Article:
His research focuses on the persistence of proteins in ancient samples, using modelling to explore the racemization of amino acids and thermal history to predict the survival of DNA and other molecules. Using a combination of approaches (including immunology and protein mass spectrometry) his research detects and interprets protein remnants in archaeological and fossil remains.

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Matthew Robert Borths

Curator of the Duke Lemur Center Museum of Natural History, Duke University
Dr. Borths is Curator of the DLC Museum of Natural History. He earned his bachelor's degrees from The Ohio State University (Geological Sciences and Anthropology) and his Ph.D. from Stony Brook University (Anatomical Sciences).

Matt is a paleontologist who studies the evolution of animals in Africa, particularly the evolution of carnivorous mammals and primates. He has been part of field projects in Egypt, Madagascar, Oman, Kenya, Tanzania, Wyoming, and North Dakota. He is also interested in the sustainability of natural history collections and the integration of specimen databases. Matt is also the co-host of Aye-Aye Pod, the official podcast of the Duke Lemur Center.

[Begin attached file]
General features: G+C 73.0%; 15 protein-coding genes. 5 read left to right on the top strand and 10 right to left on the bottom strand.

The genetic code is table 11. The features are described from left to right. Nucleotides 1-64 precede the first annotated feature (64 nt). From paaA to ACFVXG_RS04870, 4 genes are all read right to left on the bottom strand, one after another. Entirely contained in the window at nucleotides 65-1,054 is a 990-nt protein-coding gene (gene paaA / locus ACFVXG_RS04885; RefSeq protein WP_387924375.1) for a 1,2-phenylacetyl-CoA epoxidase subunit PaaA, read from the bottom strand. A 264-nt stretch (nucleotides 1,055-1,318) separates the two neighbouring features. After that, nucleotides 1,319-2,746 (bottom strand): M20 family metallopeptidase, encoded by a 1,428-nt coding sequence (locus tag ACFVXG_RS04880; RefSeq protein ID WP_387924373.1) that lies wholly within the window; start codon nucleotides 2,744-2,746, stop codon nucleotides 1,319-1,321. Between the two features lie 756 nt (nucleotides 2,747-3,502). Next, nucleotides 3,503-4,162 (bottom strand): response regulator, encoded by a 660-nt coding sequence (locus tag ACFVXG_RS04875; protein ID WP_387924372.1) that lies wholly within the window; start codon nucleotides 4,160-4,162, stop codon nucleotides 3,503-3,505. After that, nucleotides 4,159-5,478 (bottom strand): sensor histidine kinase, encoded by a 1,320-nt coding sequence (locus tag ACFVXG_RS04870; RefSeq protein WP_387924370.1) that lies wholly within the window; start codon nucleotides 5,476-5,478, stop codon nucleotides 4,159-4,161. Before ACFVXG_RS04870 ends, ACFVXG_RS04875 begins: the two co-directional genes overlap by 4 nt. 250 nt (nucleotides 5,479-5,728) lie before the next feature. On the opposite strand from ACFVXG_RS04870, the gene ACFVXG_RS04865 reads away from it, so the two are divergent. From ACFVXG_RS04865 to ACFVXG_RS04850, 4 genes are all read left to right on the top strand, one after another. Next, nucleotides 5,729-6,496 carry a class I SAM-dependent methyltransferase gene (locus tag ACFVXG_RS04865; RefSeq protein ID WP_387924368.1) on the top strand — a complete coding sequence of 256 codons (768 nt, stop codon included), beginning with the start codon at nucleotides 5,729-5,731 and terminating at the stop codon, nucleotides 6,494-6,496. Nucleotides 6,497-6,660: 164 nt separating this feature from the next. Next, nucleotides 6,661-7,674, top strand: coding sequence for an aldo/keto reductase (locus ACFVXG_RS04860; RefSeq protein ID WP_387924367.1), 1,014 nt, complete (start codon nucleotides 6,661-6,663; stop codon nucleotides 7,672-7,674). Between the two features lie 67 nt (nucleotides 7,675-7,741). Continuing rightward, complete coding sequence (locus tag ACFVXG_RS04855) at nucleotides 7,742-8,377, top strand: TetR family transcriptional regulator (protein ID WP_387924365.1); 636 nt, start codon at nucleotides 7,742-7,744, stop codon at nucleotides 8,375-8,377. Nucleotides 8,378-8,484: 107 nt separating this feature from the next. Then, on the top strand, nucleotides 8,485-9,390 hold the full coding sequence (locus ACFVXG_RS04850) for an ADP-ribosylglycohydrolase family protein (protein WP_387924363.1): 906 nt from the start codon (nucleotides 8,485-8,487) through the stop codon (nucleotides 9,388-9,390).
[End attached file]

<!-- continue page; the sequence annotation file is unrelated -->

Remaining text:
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Matthew T. Hughes

Postdoctoral Associate, Massachusetts Institute of Technology (MIT)
Dr. Matthew T. Hughes is a Postdoctoral Associate at the Massachusetts Institute of Technology. He received his PhD in mechanical engineering from the Georgia Institute of Technology in 2023, where his researched focused on the potential of acoustically enhanced condensation heat transfer and the role of machine learning in the thermal sciences. His current work at MIT focuses on developing advanced diagnostics to help shed light on complex phase-change heat transfer phenomena encountered in common energy conversion systems. Beyond that, Matt has conducted research on simultaneous energy and resource recovery methods in water reclamation facilities, experimentally characterizing and enhancing waste-heat driven absorption chillers, and dynamic modeling and re-optimization of water-cooled vapor compression chillers.